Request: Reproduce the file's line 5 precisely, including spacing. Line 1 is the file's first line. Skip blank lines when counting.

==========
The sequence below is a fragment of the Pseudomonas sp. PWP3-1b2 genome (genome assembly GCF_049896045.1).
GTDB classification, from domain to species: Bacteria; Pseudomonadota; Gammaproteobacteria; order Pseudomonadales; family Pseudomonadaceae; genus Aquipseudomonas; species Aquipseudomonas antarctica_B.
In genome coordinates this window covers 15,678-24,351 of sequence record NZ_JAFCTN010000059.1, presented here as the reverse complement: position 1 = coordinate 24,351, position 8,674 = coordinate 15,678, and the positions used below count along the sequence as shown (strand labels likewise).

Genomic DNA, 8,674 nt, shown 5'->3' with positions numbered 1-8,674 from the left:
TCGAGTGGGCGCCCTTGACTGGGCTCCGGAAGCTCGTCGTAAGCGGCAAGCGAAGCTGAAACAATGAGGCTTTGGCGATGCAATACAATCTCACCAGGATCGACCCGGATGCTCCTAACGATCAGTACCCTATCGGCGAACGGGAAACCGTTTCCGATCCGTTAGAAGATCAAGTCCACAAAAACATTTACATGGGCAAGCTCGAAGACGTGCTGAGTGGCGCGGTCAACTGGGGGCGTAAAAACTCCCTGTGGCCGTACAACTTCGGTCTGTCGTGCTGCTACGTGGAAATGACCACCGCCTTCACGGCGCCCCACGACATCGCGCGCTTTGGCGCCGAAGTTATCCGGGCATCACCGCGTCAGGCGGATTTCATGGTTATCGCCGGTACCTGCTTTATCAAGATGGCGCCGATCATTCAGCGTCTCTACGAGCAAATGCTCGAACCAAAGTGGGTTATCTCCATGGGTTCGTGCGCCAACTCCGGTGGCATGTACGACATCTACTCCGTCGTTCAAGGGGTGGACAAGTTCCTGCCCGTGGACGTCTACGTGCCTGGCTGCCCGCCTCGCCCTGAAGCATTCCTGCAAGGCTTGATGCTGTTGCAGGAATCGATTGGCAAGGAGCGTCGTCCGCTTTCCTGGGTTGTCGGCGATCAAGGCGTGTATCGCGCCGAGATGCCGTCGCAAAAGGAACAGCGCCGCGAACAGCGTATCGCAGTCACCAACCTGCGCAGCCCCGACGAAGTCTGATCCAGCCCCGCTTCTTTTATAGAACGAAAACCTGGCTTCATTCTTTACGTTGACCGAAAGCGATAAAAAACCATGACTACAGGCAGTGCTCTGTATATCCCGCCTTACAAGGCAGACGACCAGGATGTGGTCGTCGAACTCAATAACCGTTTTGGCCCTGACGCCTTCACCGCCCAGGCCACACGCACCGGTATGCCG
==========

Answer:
TCGAGTGGGCGCCCTTGACTGGGCTCCGGAAGCTCGTCGTAAGCGGCAAGCGAAGCTGAAACAATGAGGCTTTGGCGATGCAATACAATCTCACCAGGATCGACCCGGATGCTCCTAACGATCAGTACCCTATCGGCGAACGGGAAACCGTTTCCGATCCGTTAGAAGATCAAGTCCACAAAAACATTTACATGGGCAAGCTCGAAGACGTGCTGAGTGGCGCGGTCAACTGGGGGCGTAAAAACTCCCTGTGGCCGTACAACTTCGGTCTGTCGTGCTGCTACGTGGAAATGACCACCGCCTTCACGGCGCCCCACGACATCGCGCGCTTTGGCGCCGAAGTTATCCGGGCATCACCGCGTCAGGCGGATTTCATGGTTATCGCCGGTACCTGCTTTATCAAGATGGCGCCGATCATTCAGCGTCTCTACGAGCAAATGCTCGAACCAAAGTGGGTTATCTCCATGGGTTCGTGCGCCAACTCCGGTGGCATGTACGACATCTACTCCGTCGTTCAAGGGGTGGACAAGTTCCTGCCCGTGGACGTCTACGTGCCTGGCTGCCCGCCTCGCCCTGAAGCATTCCTGCAAGGCTTGATGCTGTTGCAGGAATCGATTGGCAAGGAGCGTCGTCCGCTTTCCTGGGTTGTCGGCGATCAAGGCGTGTATCGCGCCGAGATGCCGTCGCAAAAGGAACAGCGCCGCGAACAGCGTATCGCAGTCACCAACCTGCGCAGCCCCGACGAAGTCTGATCCAGCCCCGCTTCTTTTATAGAACGAAAACCTGGCTTCATTCTTTACGTTGACCGAAAGCGATAAAAAACCATGACTACAGGCAGTGCTCTGTATATCCCGCCTTACAAGGCAGACGACCAGGATGTGGTCGTCGAACTCAATAACCGTTTTGGCCCTGACGCCTTCACCGCCCAGGCCACACGCACCGGTATGCCG